A court has ordered militant supporters of President Robert Mugabe to stop exhuming hundreds of skeletons they say were the victims of colonial-era massacres, a project that critics say is stoking racial hatred in Zimbabwe.
The High Court in Bulawayo ruled that the group must immediately cease digging out human remains from a disused mine shaft where officials have bused schoolchildren to view the remains as militants denounced whites and sang revolutionary songs.
Thursday's ruling by Judge Nicholas Mathonsi says some surviving former guerrillas from the independence war had demanded a halt to exhumations that were not being carried out by experts. Government ministers in charge of police and security must enforce the order, he said.
The judge said the exhumations violated all international protocols on investigating suspected human rights violations and amounted to "interference or tampering with crime scenes."
Mugabe's loyalists say the mass graves show how the country's former rulers were guilty of human rights violations far outweighing any accusations leveled against Mugabe's supporters. But some corpses still had hair, skin and body fluids, raising doubts over dates of the killings in a nation long plagued by violence.
A group of ex-guerrillas from western Zimbabwe protested to the court that the exhumations near the provincial center of Mount Darwin, 160 kilometers (110 miles) from Harare, were "chaotic and nonscientific" and testified some of their fellow fighters died in the district fighting colonial-era troops.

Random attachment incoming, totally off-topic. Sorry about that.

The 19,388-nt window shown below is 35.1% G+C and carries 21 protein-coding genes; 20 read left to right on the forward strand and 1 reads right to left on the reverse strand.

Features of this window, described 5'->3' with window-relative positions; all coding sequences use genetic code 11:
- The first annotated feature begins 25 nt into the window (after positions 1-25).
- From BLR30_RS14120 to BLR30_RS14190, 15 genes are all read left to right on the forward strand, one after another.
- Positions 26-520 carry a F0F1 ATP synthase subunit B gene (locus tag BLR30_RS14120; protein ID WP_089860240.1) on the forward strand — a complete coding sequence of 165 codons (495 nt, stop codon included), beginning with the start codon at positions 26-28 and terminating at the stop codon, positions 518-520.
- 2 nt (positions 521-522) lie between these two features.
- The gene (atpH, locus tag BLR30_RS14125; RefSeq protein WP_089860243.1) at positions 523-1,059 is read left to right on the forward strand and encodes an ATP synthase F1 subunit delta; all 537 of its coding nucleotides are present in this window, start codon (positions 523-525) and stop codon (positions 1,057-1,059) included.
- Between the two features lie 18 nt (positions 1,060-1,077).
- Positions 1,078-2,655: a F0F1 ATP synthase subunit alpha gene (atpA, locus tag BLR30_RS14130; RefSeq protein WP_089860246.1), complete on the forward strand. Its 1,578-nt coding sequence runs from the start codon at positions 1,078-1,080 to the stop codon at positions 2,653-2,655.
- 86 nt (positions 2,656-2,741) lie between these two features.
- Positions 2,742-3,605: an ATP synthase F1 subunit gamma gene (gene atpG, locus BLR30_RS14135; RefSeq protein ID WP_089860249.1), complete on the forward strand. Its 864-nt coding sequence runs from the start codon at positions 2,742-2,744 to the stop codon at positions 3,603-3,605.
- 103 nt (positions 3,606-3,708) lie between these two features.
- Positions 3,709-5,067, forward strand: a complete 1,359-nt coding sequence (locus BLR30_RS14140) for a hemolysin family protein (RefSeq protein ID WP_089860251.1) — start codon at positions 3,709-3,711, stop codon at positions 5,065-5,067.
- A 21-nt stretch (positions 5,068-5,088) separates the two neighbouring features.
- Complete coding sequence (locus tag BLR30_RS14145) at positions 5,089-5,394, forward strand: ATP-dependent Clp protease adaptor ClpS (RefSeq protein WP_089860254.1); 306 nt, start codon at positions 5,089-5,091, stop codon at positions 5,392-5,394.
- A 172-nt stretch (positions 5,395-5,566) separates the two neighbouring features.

Mugabe, who has been in power since the country's 1980 independence from Britain, was forced to enter a power-sharing agreement with the longtime opposition after disputed, violence-married elections in 2008. But Mugabe has called for elections this year to bring to an end to the shaky two-year coalition brokered by regional leaders.
Seen as a macabre thrust to election campaigning, Zimbabwe's sole broadcaster controlled by Mugabe loyalists has urged ordinary citizens to visit the disused Chibondo gold mine to witness the horror of colonial atrocities.
Reporters taken to the site on a trip organized by Mugabe's Ministry of Information said school children were bused there. Militants sang revolutionary songs, shouted slogans and denounced whites and Prime Minister Morgan Tsvangirai's pro-Western party for its links with Britain, the former colonial power.
Bones and remains lay in random heaps, some covered by sheets and blankets. Hair and clothes were clearly visible; the mine shaft emitted an overwhelming stench.
The prime minister's party has criticized the exhumations for stoking hatred at a time the nation still suffers the effects of political violence. After independence an estimated 20,000 civilians were killed by Mugabe's soldiers when they crushed an armed uprising in the western Matabeleland province.
In what lawyers say is a landmark ruling that could open up Zimbabwe's violent secrets, Judge Mathonsi has directed officials to start a formal "legal process and framework" for investigating deaths and disappearances both before and after Zimbabwe's independence.